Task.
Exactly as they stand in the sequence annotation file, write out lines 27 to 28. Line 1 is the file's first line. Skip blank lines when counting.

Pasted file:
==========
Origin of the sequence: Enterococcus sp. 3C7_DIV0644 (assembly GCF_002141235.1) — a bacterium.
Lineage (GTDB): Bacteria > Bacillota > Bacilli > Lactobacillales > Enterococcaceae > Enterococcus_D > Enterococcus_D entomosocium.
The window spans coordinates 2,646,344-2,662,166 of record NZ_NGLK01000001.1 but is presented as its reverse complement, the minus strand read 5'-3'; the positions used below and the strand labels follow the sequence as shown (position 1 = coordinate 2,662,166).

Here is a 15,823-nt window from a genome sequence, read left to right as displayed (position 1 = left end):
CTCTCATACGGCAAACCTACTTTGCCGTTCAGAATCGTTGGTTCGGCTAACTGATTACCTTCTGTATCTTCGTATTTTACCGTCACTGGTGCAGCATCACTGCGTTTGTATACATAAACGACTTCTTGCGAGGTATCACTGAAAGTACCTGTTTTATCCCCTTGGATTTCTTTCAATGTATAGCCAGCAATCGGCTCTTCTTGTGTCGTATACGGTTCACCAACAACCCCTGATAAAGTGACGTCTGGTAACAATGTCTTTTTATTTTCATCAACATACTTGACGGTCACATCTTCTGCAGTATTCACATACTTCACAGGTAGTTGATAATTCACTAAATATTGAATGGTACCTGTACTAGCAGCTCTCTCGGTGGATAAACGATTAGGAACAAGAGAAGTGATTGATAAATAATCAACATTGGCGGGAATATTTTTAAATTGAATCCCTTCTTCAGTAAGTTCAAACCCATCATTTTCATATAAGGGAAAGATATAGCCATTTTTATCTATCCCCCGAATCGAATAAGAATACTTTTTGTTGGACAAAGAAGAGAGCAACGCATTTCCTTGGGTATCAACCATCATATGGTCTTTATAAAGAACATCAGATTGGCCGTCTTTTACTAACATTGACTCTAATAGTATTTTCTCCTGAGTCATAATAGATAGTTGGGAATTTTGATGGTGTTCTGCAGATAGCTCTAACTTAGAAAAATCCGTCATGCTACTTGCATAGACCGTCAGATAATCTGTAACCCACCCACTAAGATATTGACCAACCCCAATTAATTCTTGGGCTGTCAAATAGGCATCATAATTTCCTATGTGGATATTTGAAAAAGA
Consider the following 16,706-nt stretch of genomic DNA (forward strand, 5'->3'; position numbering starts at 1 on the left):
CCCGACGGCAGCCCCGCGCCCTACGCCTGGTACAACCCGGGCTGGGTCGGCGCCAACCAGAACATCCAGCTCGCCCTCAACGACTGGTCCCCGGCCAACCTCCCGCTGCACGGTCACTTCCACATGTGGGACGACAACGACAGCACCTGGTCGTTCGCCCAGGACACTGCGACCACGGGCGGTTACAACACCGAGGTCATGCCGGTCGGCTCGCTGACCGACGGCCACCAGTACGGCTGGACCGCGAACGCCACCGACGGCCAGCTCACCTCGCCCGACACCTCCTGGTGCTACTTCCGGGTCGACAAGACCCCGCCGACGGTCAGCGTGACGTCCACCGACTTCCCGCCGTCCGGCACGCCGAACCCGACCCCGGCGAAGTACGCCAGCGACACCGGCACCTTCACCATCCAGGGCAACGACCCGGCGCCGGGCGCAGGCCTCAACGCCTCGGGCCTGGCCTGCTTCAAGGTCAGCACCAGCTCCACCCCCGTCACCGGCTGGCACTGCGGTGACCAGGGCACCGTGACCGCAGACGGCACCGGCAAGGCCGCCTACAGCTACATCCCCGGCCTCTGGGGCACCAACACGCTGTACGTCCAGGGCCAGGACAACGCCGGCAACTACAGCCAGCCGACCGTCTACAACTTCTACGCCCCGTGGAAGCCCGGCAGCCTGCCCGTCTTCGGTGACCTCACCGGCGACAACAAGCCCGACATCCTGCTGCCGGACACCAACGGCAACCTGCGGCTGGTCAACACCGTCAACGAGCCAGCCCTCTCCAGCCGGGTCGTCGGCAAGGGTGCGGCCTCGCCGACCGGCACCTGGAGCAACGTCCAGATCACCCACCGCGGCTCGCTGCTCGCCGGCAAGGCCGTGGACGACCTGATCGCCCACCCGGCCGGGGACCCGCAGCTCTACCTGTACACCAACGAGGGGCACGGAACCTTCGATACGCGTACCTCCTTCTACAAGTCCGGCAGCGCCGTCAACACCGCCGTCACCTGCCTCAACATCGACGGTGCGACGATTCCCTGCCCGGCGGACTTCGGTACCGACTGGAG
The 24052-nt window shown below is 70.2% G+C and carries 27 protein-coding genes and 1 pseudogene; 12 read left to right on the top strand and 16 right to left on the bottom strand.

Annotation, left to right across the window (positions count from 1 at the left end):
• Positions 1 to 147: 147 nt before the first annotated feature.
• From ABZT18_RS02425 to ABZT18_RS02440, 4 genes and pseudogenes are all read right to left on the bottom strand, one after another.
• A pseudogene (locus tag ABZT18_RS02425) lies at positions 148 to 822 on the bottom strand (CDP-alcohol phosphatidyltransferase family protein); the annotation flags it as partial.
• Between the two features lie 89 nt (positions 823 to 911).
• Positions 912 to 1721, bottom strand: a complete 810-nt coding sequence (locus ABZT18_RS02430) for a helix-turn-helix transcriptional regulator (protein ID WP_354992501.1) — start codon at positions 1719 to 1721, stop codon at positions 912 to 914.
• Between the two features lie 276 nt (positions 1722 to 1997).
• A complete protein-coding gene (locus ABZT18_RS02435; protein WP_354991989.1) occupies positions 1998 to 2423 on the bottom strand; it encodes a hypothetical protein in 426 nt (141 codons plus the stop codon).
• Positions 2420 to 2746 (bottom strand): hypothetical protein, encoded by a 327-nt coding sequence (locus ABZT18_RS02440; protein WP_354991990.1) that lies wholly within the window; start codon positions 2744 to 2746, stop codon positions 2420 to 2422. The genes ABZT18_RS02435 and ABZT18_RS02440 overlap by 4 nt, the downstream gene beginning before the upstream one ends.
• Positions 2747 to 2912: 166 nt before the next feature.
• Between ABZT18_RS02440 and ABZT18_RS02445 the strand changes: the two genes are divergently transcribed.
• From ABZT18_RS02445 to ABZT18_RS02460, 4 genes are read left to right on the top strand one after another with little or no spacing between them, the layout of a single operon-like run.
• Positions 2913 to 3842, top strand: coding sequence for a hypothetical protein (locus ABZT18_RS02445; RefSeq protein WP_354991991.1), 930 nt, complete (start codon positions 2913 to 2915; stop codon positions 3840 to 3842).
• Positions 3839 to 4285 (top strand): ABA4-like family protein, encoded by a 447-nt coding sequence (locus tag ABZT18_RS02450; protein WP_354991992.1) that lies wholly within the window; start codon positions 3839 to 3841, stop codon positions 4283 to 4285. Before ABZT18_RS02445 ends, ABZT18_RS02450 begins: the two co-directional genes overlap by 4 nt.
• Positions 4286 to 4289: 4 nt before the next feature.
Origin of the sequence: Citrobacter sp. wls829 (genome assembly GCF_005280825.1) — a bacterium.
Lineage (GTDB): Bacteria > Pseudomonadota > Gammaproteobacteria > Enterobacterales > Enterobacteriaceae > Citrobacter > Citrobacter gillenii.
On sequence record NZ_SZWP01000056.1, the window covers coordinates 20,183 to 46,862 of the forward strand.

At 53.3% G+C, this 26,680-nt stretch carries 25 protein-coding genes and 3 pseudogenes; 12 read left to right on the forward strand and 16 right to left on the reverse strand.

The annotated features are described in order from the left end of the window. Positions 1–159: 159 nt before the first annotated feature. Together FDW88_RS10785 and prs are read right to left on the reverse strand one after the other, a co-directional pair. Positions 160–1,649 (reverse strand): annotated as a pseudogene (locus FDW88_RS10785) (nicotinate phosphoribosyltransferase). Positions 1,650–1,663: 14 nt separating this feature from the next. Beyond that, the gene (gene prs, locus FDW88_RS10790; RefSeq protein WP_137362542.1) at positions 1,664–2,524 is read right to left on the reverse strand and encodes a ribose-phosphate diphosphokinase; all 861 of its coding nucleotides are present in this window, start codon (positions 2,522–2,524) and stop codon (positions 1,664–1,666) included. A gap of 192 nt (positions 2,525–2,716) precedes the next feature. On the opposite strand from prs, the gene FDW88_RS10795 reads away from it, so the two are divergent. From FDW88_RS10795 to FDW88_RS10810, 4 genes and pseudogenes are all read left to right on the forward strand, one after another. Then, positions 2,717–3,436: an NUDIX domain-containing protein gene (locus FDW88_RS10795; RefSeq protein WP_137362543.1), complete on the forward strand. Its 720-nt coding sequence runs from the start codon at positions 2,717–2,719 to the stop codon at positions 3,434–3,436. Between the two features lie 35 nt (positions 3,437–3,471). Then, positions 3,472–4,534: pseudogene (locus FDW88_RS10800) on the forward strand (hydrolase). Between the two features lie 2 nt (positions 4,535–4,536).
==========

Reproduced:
At 53.3% G+C, this 26,680-nt stretch carries 25 protein-coding genes and 3 pseudogenes; 12 read left to right on the forward strand and 16 right to left on the reverse strand.

The annotated features are described in order from the left end of the window. Positions 1–159: 159 nt before the first annotated feature. Together FDW88_RS10785 and prs are read right to left on the reverse strand one after the other, a co-directional pair. Positions 160–1,649 (reverse strand): annotated as a pseudogene (locus FDW88_RS10785) (nicotinate phosphoribosyltransferase). Positions 1,650–1,663: 14 nt separating this feature from the next. Beyond that, the gene (gene prs, locus FDW88_RS10790; RefSeq protein WP_137362542.1) at positions 1,664–2,524 is read right to left on the reverse strand and encodes a ribose-phosphate diphosphokinase; all 861 of its coding nucleotides are present in this window, start codon (positions 2,522–2,524) and stop codon (positions 1,664–1,666) included. A gap of 192 nt (positions 2,525–2,716) precedes the next feature. On the opposite strand from prs, the gene FDW88_RS10795 reads away from it, so the two are divergent. From FDW88_RS10795 to FDW88_RS10810, 4 genes and pseudogenes are all read left to right on the forward strand, one after another. Then, positions 2,717–3,436: an NUDIX domain-containing protein gene (locus FDW88_RS10795; RefSeq protein WP_137362543.1), complete on the forward strand. Its 720-nt coding sequence runs from the start codon at positions 2,717–2,719 to the stop codon at positions 3,434–3,436. Between the two features lie 35 nt (positions 3,437–3,471). Then, positions 3,472–4,534: pseudogene (locus FDW88_RS10800) on the forward strand (hydrolase). Between the two features lie 2 nt (positions 4,535–4,536).